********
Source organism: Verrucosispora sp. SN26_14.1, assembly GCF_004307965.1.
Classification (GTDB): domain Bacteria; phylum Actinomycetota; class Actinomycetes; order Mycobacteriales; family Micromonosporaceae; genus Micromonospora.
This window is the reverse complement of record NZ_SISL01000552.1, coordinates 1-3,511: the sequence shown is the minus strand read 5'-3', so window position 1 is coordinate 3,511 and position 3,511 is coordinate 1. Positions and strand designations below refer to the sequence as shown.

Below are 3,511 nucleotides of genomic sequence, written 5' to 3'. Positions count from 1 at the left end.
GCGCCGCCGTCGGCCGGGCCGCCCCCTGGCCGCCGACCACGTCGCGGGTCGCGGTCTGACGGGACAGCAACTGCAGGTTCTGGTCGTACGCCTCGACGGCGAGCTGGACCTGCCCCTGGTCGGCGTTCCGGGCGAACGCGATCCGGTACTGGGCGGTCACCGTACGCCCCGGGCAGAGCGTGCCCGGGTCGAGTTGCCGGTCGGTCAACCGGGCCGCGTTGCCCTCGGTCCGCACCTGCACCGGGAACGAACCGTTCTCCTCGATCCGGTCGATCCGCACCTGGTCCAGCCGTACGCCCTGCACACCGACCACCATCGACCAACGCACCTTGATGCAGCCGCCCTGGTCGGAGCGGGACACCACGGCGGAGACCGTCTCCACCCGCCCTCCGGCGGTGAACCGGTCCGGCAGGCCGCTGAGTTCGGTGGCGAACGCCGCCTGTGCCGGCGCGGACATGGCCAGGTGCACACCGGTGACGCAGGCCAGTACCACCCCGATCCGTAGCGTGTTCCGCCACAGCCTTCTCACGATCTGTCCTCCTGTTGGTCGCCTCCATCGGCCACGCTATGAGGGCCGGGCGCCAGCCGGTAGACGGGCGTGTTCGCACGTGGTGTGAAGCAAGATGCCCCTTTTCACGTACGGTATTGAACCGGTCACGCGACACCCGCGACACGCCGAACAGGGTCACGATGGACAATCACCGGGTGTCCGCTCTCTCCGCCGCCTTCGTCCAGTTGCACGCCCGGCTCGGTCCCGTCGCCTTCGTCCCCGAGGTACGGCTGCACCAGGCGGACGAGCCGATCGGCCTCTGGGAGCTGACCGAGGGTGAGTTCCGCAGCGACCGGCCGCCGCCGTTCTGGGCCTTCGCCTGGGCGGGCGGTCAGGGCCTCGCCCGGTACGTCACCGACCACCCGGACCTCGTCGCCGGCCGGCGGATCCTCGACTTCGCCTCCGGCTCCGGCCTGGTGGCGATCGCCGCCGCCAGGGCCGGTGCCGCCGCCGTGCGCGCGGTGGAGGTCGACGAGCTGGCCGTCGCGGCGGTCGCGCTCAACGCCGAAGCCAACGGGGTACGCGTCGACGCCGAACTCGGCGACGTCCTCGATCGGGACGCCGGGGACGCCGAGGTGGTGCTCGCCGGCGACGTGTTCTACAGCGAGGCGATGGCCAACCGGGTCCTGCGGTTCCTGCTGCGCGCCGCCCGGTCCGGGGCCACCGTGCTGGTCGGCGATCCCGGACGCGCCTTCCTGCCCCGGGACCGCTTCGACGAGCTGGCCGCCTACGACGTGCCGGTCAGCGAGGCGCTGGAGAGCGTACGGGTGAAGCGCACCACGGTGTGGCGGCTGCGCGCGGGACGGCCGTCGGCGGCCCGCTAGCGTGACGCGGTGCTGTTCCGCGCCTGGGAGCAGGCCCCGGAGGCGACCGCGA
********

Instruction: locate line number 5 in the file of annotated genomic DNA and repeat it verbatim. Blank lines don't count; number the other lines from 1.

GCGCCGCCGTCGGCCGGGCCGCCCCCTGGCCGCCGACCACGTCGCGGGTCGCGGTCTGACGGGACAGCAACTGCAGGTTCTGGTCGTACGCCTCGACGGCGAGCTGGACCTGCCCCTGGTCGGCGTTCCGGGCGAACGCGATCCGGTACTGGGCGGTCACCGTACGCCCCGGGCAGAGCGTGCCCGGGTCGAGTTGCCGGTCGGTCAACCGGGCCGCGTTGCCCTCGGTCCGCACCTGCACCGGGAACGAACCGTTCTCCTCGATCCGGTCGATCCGCACCTGGTCCAGCCGTACGCCCTGCACACCGACCACCATCGACCAACGCACCTTGATGCAGCCGCCCTGGTCGGAGCGGGACACCACGGCGGAGACCGTCTCCACCCGCCCTCCGGCGGTGAACCGGTCCGGCAGGCCGCTGAGTTCGGTGGCGAACGCCGCCTGTGCCGGCGCGGACATGGCCAGGTGCACACCGGTGACGCAGGCCAGTACCACCCCGATCCGTAGCGTGTTCCGCCACAGCCTTCTCACGATCTGTCCTCCTGTTGGTCGCCTCCATCGGCCACGCTATGAGGGCCGGGCGCCAGCCGGTAGACGGGCGTGTTCGCACGTGGTGTGAAGCAAGATGCCCCTTTTCACGTACGGTATTGAACCGGTCACGCGACACCCGCGACACGCCGAACAGGGTCACGATGGACAATCACCGGGTGTCCGCTCTCTCCGCCGCCTTCGTCCAGTTGCACGCCCGGCTCGGTCCCGTCGCCTTCGTCCCCGAGGTACGGCTGCACCAGGCGGACGAGCCGATCGGCCTCTGGGAGCTGACCGAGGGTGAGTTCCGCAGCGACCGGCCGCCGCCGTTCTGGGCCTTCGCCTGGGCGGGCGGTCAGGGCCTCGCCCGGTACGTCACCGACCACCCGGACCTCGTCGCCGGCCGGCGGATCCTCGACTTCGCCTCCGGCTCCGGCCTGGTGGCGATCGCCGCCGCCAGGGCCGGTGCCGCCGCCGTGCGCGCGGTGGAGGTCGACGAGCTGGCCGTCGCGGCGGTCGCGCTCAACGCCGAAGCCAACGGGGTACGCGTCGACGCCGAACTCGGCGACGTCCTCGATCGGGACGCCGGGGACGCCGAGGTGGTGCTCGCCGGCGACGTGTTCTACAGCGAGGCGATGGCCAACCGGGTCCTGCGGTTCCTGCTGCGCGCCGCCCGGTCCGGGGCCACCGTGCTGGTCGGCGATCCCGGACGCGCCTTCCTGCCCCGGGACCGCTTCGACGAGCTGGCCGCCTACGACGTGCCGGTCAGCGAGGCGCTGGAGAGCGTACGGGTGAAGCGCACCACGGTGTGGCGGCTGCGCGCGGGACGGCCGTCGGCGGCCCGCTAGCGTGACGCGGTGCTGTTCCGCGCCTGGGAGCAGGCCCCGGAGGCGACCGCGA